Sick in the Office – A manager’s perspective

Its that time of year where colds and flues run rampant through office buildings, when you see Sniffly Sue or Coughing Carl walking down the hall towards your cubicle ready to spread their germs. Yep, its inevitable you’re going to encounter the sick person at the office during the winter and wonder: why are they here? We’ve all got our reasons for coming into the office sick, many of them legitimate, but have you considered the impact you have when you come into the office sick?

Form a managers perspective I would much rather have the sick person stay home and get better. First off when you’re sick you’re not nearly as productive as if you were better. You make more mistakes and pay more attention to your runny nose than you do to the spreadsheet you need to review. The productivity aside you also spread your germs; I’m sure whatever virus you have is happy that you’re spreading it to other hapless victim, but you’re going to hurt the company if you get more people sick. With more people sick the company’s productivity overall goes down which very simply translates to: you’re costing the company money.

I know a lot of people think they need to come into the office to get their work done, they don’t consider the fact that by staying at home for a day they can rest and get better. When you have the flu or a cold a day of rest is so much better for you than coming in, if you stay home and rest when you do make it in you’ll be much more productive and you’ll decrease your chances of infecting someone else with your cold.

If you can work from home this is by far the best option if you’re in a situation where you absolutely have to do work. In our day and age many people have the ability to work from home yet when they’re sick they don’t take this option. Working in your PJs with the ability to take a break when you need one although not resting will help you get better quicker.

Finally all of this comes with a bit of a caveat: all of this is when you’re sick, truly sick, and not just having a rough day because you drank too much the night before or if you’ve got the sniffles. Many people think that if they’ve got a little bit of a runny nose its time to stay home. If you’re not really and truly sick then you probably do belong in an office; no one likes a hypochondriac.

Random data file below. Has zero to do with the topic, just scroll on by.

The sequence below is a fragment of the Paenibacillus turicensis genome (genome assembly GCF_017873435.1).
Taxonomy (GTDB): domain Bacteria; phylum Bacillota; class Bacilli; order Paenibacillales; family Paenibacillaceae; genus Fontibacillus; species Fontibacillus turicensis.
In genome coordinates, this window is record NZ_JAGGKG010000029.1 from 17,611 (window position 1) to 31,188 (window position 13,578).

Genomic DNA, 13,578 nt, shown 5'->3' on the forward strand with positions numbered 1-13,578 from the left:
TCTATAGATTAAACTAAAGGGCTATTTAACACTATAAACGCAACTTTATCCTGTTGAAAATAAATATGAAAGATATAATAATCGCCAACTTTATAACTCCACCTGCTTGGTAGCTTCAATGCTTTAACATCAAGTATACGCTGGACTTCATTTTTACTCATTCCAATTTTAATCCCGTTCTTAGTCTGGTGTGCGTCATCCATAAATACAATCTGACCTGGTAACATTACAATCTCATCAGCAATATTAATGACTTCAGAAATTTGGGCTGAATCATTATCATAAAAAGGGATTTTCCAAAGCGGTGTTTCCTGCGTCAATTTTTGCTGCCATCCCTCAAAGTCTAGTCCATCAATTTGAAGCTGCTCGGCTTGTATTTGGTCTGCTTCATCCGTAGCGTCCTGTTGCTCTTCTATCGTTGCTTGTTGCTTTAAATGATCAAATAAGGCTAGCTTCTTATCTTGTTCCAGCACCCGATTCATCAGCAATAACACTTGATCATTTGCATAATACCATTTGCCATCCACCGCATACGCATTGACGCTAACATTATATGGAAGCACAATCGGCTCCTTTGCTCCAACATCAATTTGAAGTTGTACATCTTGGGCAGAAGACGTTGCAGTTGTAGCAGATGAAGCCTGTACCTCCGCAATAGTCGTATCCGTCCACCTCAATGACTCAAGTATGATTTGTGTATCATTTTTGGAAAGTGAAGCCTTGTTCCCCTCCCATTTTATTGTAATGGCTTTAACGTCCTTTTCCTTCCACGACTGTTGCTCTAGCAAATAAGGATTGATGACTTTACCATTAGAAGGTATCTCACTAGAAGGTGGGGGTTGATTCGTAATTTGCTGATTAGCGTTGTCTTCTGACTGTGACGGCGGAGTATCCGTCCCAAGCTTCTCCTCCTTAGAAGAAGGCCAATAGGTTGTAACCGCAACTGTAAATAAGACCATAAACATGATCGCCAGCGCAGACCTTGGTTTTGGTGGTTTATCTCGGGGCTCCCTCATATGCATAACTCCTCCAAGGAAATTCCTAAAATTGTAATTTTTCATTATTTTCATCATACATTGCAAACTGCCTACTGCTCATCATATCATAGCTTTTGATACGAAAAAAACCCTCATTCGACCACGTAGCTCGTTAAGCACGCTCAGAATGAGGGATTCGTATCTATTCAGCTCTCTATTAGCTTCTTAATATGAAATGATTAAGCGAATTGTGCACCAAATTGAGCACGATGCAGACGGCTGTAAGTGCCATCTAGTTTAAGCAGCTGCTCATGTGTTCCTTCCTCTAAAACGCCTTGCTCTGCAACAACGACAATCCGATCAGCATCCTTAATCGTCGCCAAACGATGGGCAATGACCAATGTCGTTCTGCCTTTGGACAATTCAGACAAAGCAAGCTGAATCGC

[tags]sickness, cold, productivity[/tags]

4 thoughts on “Sick in the Office – A manager’s perspective”

  1. I went to work sick all last week
    but that’s because if I didn’t, vendors wouldn’t get paid and payroll wouldn’t have been sent (yes, downsizing to the extent that there’s no backup). I tried to hide in my office and not see anyone.

  2. I think that employees assume that they will lose their jobs if they dont come in, even if they are on their death beds. Unfortunatley I have seen managers re-distribute work in these cases and the sick employee comes back to a reduced workload or sometimes no job at all.

    I agree though, you just make the rest of the office sick and that isnt good either. Better to take one day or two and fully recover and then come back healthy!

  3. Kimber, sometimes going to work sick is simply something you have to do. You have no choice in the matter; at least you stayed in your office.

    Maria, I have heard stories such as the one you mentioned too; unfortunately that is another situation where you might just have to go in. But making that assumption when it isn’t true is where the problem lies.

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